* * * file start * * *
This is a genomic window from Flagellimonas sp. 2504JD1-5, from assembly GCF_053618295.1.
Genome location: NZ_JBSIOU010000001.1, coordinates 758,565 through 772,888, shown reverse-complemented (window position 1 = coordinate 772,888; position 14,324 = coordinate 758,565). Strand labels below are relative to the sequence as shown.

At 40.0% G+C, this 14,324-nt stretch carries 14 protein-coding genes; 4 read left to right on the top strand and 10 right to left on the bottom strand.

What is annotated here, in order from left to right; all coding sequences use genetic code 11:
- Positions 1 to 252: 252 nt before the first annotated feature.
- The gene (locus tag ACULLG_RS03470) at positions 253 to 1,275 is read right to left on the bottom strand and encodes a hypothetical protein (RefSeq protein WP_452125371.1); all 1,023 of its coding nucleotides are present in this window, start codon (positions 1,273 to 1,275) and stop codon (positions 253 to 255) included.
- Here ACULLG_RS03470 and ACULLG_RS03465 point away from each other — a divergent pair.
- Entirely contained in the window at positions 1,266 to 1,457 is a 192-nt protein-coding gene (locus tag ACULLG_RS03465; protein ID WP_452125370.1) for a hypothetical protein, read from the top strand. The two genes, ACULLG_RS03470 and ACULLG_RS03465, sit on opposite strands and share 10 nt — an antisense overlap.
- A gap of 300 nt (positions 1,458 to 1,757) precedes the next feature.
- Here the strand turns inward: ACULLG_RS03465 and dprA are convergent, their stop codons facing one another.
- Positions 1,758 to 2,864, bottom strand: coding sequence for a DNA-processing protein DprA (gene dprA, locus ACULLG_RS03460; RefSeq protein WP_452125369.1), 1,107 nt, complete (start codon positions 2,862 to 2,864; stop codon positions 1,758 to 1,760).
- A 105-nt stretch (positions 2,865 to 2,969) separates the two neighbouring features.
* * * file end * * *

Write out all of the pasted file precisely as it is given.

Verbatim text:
This is a genomic window from Flagellimonas sp. 2504JD1-5, from assembly GCF_053618295.1.
Genome location: NZ_JBSIOU010000001.1, coordinates 758,565 through 772,888, shown reverse-complemented (window position 1 = coordinate 772,888; position 14,324 = coordinate 758,565). Strand labels below are relative to the sequence as shown.

At 40.0% G+C, this 14,324-nt stretch carries 14 protein-coding genes; 4 read left to right on the top strand and 10 right to left on the bottom strand.

What is annotated here, in order from left to right; all coding sequences use genetic code 11:
- Positions 1 to 252: 252 nt before the first annotated feature.
- The gene (locus tag ACULLG_RS03470) at positions 253 to 1,275 is read right to left on the bottom strand and encodes a hypothetical protein (RefSeq protein WP_452125371.1); all 1,023 of its coding nucleotides are present in this window, start codon (positions 1,273 to 1,275) and stop codon (positions 253 to 255) included.
- Here ACULLG_RS03470 and ACULLG_RS03465 point away from each other — a divergent pair.
- Entirely contained in the window at positions 1,266 to 1,457 is a 192-nt protein-coding gene (locus tag ACULLG_RS03465; protein ID WP_452125370.1) for a hypothetical protein, read from the top strand. The two genes, ACULLG_RS03470 and ACULLG_RS03465, sit on opposite strands and share 10 nt — an antisense overlap.
- A gap of 300 nt (positions 1,458 to 1,757) precedes the next feature.
- Here the strand turns inward: ACULLG_RS03465 and dprA are convergent, their stop codons facing one another.
- Positions 1,758 to 2,864, bottom strand: coding sequence for a DNA-processing protein DprA (gene dprA, locus ACULLG_RS03460; RefSeq protein WP_452125369.1), 1,107 nt, complete (start codon positions 2,862 to 2,864; stop codon positions 1,758 to 1,760).
- A 105-nt stretch (positions 2,865 to 2,969) separates the two neighbouring features.